Study the rise in India-risk, examine options to mitigate this
Cancelling the $2.6 billion diesel locomotive contract with GE, should that happen, would be unfortunate given the questions it raises and the signals it sends. If, just two years ago, this very government thought it needed 1,000 diesel locomotives over a decade, and this is now considered unnecessary, it calls into question the type of planning being done. But if railway minister Piyush Goyal is convinced about his maths, that he will save around Rs 8,000 crore a year by full electrification, he is well within his rights to explore the option of cancelling orders for 1,000 diesel locomotives. His calculations, that the prime minister needs to independently ratify given the enormity of the decision being taken, have to include the feasibility of being able to achieve 90% electrification by 2021—from 45% right now—and factor in various scenarios that include different tax levels on diesel/electricity as well as the feasibility of using electric locomotives in all railway stretches, the need for back-up locomotives, etc. Assuming the maths adds up, it would be foolhardy to not recommend what Goyal is suggesting. After all, when there is a big technology change, both individuals and companies do scrap existing equipment/agreements and move on. In the power sector in India, right now, older PPAs that are very expensive are being sought to be scrapped and replaced with less expensive ones—one of the solutions being examined to lower Delhi’s power costs, for instance, revolves around scrapping some existing PPAs. Cancellation of agreements is a global phenomenon, so if the cancellation does happen, it is important not to portray the event as something that has never happened anywhere in the world before.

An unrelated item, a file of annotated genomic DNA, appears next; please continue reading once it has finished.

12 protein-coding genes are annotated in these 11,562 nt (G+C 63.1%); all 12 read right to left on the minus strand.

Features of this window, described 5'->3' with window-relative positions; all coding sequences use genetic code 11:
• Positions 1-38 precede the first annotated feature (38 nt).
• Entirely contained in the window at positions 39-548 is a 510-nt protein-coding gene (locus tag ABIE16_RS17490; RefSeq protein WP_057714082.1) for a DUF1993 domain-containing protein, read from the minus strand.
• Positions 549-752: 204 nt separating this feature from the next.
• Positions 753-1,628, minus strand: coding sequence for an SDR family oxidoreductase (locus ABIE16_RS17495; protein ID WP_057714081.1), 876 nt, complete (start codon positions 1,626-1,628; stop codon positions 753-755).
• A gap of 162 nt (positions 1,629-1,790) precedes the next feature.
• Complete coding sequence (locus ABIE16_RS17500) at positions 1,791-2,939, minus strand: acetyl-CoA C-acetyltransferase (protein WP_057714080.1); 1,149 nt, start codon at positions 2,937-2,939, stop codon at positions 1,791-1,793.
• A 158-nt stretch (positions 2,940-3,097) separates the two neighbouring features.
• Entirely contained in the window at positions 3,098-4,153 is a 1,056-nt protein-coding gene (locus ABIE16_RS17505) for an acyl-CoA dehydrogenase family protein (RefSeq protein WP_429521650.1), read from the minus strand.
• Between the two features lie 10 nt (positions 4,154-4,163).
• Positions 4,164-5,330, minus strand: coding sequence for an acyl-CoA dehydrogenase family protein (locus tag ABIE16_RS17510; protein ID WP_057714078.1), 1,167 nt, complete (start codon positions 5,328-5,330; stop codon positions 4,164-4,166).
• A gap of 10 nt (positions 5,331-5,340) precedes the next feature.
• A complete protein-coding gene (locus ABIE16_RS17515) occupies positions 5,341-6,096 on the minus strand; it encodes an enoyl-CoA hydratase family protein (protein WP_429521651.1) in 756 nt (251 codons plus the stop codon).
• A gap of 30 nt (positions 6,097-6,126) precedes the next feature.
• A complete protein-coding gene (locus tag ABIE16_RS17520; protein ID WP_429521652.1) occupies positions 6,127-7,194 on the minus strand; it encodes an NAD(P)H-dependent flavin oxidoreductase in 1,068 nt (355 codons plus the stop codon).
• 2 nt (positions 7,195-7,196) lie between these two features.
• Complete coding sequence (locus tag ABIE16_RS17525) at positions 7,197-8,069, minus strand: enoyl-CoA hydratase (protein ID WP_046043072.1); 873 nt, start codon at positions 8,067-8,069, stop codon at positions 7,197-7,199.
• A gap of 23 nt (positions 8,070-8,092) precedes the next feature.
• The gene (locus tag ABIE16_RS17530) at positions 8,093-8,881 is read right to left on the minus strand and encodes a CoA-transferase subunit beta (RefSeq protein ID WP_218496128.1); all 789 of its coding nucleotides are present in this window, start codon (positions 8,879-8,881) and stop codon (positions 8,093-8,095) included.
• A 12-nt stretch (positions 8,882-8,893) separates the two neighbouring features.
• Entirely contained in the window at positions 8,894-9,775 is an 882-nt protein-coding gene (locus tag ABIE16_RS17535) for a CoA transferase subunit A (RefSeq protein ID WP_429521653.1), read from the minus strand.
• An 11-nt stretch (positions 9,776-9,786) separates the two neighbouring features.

But in the final calculation, it is important to factor in the big rise in the India-risk as investors baulk at investing, especially given other unfriendly government policies that this newspaper has written about in sectors like telecom, pharmaceuticals, electricity and agriculture, among others (“Is investing in India getting riskier?” September 26, https://goo.gl/U66u4E). Once the cancellation takes place, both Indian and foreign investors will look for a higher reward-risk ratio before making new investments, and they will be extra-cautious in areas with a large government role; we are already seeing investor hesitation in the power sector where some electricity boards are trying to renegotiate PPAs signed just a few years ago. If, despite this, the government decides to go ahead and terminate the GE contract, it is critical that it pay all damages and not try to renege on these or negotiate to lower them. Normally, apart from the usual damages clauses that all agreements have, there is the option of going in for arbitration, whether locally or globally. India’s record here, however, is very poor—in the Cairn/Vodafone/Reliance cases, it has tried to delay proceedings several times and, in the DoCoMo case, it even argued against implementing the award even though that was against the Tatas and not the government. At the end of the exercise, India has to convince investors this is a one-off exercise, and that’s not going to be an easy task.